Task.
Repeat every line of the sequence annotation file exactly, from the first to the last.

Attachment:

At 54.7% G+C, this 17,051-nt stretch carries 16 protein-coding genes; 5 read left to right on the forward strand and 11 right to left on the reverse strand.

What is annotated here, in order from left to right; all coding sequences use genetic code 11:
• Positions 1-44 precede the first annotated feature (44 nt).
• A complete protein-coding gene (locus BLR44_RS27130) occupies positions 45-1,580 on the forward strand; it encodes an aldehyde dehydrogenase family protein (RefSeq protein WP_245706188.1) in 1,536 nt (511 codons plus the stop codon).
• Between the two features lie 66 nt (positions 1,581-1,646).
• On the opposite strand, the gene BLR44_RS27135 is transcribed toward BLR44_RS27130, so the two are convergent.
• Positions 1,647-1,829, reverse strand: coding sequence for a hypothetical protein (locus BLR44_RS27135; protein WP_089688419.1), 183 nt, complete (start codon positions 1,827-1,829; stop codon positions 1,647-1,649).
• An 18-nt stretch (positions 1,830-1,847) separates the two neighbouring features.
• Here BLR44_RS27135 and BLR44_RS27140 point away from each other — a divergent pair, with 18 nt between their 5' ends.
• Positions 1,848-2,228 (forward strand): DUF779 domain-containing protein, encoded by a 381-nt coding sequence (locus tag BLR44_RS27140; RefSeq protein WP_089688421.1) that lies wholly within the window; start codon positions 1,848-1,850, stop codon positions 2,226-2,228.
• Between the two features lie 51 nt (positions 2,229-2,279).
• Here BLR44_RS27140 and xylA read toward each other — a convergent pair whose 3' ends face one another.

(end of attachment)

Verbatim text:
At 54.7% G+C, this 17,051-nt stretch carries 16 protein-coding genes; 5 read left to right on the forward strand and 11 right to left on the reverse strand.

What is annotated here, in order from left to right; all coding sequences use genetic code 11:
• Positions 1-44 precede the first annotated feature (44 nt).
• A complete protein-coding gene (locus BLR44_RS27130) occupies positions 45-1,580 on the forward strand; it encodes an aldehyde dehydrogenase family protein (RefSeq protein WP_245706188.1) in 1,536 nt (511 codons plus the stop codon).
• Between the two features lie 66 nt (positions 1,581-1,646).
• On the opposite strand, the gene BLR44_RS27135 is transcribed toward BLR44_RS27130, so the two are convergent.
• Positions 1,647-1,829, reverse strand: coding sequence for a hypothetical protein (locus BLR44_RS27135; protein WP_089688419.1), 183 nt, complete (start codon positions 1,827-1,829; stop codon positions 1,647-1,649).
• An 18-nt stretch (positions 1,830-1,847) separates the two neighbouring features.
• Here BLR44_RS27135 and BLR44_RS27140 point away from each other — a divergent pair, with 18 nt between their 5' ends.
• Positions 1,848-2,228 (forward strand): DUF779 domain-containing protein, encoded by a 381-nt coding sequence (locus tag BLR44_RS27140; RefSeq protein WP_089688421.1) that lies wholly within the window; start codon positions 1,848-1,850, stop codon positions 2,226-2,228.
• Between the two features lie 51 nt (positions 2,229-2,279).
• Here BLR44_RS27140 and xylA read toward each other — a convergent pair whose 3' ends face one another.